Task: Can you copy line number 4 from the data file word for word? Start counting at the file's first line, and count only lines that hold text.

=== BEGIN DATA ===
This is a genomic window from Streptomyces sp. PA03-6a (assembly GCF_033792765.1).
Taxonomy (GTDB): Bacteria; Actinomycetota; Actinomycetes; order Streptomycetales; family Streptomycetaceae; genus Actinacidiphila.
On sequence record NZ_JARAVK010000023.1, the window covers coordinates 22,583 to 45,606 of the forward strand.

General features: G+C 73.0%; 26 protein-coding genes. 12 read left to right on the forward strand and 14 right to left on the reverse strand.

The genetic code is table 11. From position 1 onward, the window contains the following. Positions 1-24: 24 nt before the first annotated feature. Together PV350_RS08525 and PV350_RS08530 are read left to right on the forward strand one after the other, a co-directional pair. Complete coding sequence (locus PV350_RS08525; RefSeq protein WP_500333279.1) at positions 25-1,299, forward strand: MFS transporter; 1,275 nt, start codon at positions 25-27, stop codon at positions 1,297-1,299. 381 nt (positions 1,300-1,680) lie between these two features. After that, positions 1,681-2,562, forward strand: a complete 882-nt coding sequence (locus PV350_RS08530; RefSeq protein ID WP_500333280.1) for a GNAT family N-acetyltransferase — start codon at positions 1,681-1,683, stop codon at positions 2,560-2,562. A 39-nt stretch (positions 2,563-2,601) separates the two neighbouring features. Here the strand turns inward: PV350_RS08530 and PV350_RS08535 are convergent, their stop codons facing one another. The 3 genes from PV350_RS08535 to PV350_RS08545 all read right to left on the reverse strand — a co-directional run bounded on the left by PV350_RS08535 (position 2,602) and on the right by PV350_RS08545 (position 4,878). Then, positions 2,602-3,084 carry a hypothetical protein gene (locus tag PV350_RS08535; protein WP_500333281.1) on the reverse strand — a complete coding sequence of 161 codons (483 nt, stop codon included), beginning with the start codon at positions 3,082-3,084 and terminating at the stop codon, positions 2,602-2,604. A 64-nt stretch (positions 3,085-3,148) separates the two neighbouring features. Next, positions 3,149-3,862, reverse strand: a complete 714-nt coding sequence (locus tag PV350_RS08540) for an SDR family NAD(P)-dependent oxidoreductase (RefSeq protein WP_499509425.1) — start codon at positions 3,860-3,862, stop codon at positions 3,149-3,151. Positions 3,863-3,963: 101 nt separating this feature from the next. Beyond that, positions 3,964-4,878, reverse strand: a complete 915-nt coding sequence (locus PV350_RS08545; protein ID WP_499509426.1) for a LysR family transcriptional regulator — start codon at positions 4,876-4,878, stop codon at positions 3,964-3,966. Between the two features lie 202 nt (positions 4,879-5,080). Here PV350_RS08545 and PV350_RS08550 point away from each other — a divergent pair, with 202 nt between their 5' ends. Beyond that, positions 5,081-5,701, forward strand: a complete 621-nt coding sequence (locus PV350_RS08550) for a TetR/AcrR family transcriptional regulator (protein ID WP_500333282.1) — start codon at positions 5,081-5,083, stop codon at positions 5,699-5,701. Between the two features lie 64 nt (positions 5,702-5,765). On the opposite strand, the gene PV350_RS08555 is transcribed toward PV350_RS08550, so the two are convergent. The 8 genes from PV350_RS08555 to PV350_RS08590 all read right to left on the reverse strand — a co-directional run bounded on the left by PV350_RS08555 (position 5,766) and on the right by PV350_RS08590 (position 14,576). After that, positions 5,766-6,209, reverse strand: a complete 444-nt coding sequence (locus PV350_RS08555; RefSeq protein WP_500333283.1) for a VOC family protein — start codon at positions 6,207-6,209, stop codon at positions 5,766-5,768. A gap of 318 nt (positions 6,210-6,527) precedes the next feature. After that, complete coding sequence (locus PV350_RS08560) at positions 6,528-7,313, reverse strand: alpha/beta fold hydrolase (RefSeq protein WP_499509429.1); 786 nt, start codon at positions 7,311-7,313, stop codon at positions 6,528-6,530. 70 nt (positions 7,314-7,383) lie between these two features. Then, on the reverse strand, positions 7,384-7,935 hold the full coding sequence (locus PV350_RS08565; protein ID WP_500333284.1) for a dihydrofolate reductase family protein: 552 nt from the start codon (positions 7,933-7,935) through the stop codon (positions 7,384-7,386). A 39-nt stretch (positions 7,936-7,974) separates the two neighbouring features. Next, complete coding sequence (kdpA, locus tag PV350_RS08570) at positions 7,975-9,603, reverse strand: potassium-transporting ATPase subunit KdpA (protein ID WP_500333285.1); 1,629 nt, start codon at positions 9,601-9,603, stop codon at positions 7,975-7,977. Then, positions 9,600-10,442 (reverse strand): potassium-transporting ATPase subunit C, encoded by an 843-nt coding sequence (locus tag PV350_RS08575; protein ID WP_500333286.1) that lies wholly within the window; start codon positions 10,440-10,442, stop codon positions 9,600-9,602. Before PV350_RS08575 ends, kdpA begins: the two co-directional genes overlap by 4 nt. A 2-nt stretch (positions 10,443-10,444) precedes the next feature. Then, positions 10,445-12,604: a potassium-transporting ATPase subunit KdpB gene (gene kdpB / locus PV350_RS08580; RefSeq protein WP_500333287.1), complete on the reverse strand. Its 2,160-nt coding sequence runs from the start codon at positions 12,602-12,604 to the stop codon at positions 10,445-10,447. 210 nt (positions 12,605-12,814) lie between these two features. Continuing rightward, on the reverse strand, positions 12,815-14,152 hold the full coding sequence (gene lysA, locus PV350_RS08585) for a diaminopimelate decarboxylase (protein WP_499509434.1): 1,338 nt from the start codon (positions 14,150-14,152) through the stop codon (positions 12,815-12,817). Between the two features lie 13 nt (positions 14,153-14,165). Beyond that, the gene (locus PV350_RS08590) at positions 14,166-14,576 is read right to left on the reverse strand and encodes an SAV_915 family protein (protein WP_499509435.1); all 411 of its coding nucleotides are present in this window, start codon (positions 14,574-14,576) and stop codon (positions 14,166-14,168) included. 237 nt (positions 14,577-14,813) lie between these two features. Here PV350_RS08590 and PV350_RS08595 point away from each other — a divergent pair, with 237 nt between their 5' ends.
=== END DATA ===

General features: G+C 73.0%; 26 protein-coding genes. 12 read left to right on the forward strand and 14 right to left on the reverse strand.